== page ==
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Document Type

Open Access Dissertation

Degree Name

Doctor of Philosophy (PhD)

Degree Program

Economics

Year Degree Awarded

2016

Month Degree Awarded

September

First Advisor

J. Mohan Rao

Second Advisor

Mwangi wa Githinji

Third Advisor

Krista Harper

Subject Categories

Growth and Development | Other Economics | Political Economy

Abstract

This dissertation explores the successes and failures of a community-driven development project, São José Agrário (SJA), conducted in Northeastern Brazil. The project was co-funded by the World Bank and the State of Ceará and co-directed by a social movement (the Landless Workers Movement, MST) and the State of Ceará. The dissertation employs a mixed methods approach based on eight case studies, a census survey of six communities, and interviews with a wide variety of actors connected to the project.

I address the problem of elite capture, either by non-targeted communities or by an elite within the targeted communities disproportionately benefiting from projects. Case study communities met project targeting criteria. I found no evidence of elite capture of project funds or subproject benefits in the case studies. I then evaluate the free rider problem. The settlers, for the most part, overcame problems of free riding in both their collective work and in the SJA subprojects. Solving the challenges of free riding depended on the community and collective work institutions, such as clear, enforceable rules, monitoring, and graduated sanctions. Accompanying groups, such as the Landless Workers' Movement, agricultural workers' unions, local and state governments, and technical agencies assisted in preventing or resolving free riding problems.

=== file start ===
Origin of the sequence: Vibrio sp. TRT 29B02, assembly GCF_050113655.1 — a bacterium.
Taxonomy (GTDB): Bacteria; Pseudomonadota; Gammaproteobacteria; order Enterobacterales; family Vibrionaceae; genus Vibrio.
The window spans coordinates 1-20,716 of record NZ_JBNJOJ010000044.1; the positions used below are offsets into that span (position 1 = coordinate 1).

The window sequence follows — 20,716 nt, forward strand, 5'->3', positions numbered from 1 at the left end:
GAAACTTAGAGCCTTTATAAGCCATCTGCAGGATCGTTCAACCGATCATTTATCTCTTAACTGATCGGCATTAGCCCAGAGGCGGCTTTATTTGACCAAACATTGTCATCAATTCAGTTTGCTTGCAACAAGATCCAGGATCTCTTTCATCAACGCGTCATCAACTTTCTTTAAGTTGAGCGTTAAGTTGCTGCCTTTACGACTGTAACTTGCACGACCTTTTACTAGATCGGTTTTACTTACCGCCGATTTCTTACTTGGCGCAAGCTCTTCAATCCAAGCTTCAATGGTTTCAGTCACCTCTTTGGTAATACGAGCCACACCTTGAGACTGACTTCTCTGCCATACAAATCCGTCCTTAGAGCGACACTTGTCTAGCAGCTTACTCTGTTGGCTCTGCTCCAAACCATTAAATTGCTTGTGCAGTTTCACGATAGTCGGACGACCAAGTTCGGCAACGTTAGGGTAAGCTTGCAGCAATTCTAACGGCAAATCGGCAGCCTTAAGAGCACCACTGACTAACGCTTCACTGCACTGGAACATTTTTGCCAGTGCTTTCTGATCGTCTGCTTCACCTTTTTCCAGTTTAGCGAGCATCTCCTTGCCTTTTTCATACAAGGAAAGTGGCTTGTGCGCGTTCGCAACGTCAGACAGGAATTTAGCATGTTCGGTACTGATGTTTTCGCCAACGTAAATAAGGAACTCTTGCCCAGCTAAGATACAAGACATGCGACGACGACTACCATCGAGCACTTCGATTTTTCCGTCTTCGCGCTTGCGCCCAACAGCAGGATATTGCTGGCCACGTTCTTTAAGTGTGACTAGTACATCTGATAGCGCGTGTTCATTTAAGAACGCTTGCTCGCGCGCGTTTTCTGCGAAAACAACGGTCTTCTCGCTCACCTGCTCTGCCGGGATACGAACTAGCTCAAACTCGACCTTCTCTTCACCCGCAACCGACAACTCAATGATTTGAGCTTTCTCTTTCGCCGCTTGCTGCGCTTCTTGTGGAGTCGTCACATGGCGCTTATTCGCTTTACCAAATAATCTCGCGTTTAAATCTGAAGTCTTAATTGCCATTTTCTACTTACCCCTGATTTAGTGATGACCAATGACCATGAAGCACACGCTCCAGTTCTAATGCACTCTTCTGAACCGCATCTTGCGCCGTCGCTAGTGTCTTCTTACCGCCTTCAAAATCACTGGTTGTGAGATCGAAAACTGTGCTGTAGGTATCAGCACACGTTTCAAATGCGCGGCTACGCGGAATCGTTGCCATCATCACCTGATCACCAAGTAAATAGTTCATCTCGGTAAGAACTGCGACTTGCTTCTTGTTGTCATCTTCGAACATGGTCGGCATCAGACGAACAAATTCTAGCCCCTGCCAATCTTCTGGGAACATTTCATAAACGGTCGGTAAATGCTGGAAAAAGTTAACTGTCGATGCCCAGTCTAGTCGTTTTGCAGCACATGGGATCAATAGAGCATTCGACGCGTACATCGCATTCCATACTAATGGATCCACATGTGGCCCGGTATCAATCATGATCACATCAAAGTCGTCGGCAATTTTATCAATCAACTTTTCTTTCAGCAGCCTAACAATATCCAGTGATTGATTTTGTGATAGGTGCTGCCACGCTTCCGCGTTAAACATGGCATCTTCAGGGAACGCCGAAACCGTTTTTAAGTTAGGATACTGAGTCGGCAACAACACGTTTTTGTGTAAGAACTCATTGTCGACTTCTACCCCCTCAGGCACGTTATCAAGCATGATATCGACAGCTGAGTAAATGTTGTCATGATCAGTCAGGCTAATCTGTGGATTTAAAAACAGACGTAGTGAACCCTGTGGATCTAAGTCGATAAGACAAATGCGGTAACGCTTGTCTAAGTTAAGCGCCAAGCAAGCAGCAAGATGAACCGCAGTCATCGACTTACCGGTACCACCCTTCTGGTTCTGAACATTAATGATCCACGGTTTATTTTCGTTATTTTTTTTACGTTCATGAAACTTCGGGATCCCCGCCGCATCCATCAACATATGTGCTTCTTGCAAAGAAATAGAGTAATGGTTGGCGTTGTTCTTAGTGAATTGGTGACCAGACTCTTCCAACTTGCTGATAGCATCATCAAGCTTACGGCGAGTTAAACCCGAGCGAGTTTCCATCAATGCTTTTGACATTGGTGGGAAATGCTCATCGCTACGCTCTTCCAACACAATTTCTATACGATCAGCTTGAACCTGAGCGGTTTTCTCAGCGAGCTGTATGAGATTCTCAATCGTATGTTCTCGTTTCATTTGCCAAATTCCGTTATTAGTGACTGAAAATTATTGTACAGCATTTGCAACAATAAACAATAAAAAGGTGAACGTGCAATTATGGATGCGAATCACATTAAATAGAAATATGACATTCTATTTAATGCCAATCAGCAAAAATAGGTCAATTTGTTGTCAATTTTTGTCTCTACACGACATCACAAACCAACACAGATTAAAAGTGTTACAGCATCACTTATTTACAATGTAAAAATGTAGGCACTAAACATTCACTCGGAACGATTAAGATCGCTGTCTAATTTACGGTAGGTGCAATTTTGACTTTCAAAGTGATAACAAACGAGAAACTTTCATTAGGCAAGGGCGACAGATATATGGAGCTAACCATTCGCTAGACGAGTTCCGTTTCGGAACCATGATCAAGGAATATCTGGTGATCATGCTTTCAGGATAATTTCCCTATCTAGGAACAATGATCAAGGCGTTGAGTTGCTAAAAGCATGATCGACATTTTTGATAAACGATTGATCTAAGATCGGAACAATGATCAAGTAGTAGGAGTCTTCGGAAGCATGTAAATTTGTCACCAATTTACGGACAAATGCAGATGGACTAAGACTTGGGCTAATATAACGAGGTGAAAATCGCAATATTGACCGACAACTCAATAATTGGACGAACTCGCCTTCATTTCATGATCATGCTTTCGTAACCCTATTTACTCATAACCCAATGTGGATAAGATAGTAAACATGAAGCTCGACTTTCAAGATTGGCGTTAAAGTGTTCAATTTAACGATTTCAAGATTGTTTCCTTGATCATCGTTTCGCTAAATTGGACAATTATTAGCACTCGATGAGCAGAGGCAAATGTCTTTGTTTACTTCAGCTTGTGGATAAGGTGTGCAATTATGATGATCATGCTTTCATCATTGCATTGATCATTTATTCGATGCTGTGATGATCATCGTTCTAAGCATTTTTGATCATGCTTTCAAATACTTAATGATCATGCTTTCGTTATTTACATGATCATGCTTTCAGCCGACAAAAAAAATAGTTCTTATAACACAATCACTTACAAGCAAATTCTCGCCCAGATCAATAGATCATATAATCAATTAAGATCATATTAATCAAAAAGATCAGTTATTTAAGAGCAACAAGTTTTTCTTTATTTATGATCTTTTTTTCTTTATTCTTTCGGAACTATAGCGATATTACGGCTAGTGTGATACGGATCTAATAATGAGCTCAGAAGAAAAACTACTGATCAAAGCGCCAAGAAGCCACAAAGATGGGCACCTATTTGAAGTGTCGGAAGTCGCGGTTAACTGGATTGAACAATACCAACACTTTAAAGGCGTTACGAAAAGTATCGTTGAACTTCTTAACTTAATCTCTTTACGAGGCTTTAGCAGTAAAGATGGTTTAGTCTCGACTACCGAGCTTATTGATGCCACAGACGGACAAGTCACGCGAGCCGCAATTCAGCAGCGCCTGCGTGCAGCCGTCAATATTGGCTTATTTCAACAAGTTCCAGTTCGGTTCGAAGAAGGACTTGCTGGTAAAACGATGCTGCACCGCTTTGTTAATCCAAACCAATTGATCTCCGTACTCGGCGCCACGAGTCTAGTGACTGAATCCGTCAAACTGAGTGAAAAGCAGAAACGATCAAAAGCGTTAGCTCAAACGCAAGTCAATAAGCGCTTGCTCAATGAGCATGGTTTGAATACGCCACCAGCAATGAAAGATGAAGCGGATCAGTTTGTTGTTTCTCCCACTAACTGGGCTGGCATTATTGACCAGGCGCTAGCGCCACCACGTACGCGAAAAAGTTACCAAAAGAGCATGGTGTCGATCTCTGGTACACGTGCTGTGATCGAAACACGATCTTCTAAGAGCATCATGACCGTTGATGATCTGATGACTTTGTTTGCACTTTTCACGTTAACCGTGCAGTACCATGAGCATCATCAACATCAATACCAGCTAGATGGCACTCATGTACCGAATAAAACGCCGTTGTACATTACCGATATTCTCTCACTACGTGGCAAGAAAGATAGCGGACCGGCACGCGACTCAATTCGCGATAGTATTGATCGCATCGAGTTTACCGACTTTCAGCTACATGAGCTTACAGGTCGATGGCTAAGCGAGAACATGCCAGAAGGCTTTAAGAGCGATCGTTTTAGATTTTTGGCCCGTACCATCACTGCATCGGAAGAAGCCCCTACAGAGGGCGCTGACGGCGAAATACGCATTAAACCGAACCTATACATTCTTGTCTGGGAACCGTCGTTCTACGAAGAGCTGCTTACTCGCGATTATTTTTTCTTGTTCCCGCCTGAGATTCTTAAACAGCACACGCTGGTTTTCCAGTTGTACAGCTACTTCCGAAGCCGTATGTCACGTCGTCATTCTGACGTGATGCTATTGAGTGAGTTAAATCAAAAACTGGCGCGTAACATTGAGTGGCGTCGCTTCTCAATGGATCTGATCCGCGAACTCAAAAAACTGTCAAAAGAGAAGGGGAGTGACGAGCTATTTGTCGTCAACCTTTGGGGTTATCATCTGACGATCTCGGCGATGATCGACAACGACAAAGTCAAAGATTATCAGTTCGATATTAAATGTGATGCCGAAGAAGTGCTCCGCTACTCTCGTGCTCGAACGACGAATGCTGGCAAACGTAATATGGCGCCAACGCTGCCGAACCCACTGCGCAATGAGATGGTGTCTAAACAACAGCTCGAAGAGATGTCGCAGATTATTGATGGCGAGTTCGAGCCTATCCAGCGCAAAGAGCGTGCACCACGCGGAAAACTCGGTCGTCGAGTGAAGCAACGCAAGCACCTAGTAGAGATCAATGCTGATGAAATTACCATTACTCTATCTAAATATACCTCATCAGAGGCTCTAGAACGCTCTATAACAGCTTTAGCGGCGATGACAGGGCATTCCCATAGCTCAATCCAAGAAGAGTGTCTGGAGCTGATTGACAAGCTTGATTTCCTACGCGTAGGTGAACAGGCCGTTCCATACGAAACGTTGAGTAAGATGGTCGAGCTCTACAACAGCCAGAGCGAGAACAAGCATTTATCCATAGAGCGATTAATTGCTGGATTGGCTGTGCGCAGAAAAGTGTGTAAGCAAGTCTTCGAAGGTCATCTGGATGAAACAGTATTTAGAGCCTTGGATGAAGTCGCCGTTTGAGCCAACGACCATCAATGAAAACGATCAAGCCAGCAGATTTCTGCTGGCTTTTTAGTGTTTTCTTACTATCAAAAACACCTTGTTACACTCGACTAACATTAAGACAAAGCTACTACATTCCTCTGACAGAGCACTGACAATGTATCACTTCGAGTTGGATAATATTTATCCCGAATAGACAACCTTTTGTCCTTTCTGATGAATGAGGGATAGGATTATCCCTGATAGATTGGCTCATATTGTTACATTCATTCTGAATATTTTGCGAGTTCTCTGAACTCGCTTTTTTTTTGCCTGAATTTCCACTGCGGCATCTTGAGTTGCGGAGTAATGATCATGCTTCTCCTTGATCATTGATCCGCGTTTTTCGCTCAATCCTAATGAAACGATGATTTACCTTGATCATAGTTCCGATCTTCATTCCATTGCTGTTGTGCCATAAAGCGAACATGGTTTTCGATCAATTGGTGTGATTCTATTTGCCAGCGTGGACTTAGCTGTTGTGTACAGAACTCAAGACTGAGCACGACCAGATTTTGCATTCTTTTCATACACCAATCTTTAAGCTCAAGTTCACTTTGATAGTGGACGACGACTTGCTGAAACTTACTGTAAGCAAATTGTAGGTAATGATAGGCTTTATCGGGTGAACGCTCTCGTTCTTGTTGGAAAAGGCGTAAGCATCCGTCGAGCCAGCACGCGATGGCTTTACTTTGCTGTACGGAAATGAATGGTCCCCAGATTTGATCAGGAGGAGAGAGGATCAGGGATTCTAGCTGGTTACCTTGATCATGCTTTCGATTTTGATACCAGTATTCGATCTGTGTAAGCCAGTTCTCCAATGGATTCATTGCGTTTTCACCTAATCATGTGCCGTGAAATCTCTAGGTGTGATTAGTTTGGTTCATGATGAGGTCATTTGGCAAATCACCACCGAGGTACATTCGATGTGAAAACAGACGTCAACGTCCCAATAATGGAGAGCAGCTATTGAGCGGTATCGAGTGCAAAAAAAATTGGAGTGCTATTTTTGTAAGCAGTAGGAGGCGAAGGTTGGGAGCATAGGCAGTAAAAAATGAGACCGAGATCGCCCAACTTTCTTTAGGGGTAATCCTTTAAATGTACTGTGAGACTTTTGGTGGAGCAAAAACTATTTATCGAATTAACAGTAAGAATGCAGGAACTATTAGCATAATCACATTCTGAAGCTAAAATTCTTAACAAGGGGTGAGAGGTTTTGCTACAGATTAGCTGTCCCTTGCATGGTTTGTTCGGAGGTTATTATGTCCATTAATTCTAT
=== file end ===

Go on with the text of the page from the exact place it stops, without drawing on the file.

I found that even when the problems of elite capture and free riding were avoided, three of the eight subprojects I studied had failed, and one had been suspended for two years. I trace the source of subproject failure to problems of subproject design. First, subprojects required a greater skill set and knowledge base than the participants had. Power differentials between the participants and the private actors created dependency and allowed for participants to be taken advantage of rather than creating empowerment. Second, the duration of technical assistance for productive subprojects was too short and private technical agencies sometimes provided low-quality subprojects. Third, participants had little ability to accurately forecast their costs and benefits of subproject participation, resulting in subproject attrition.

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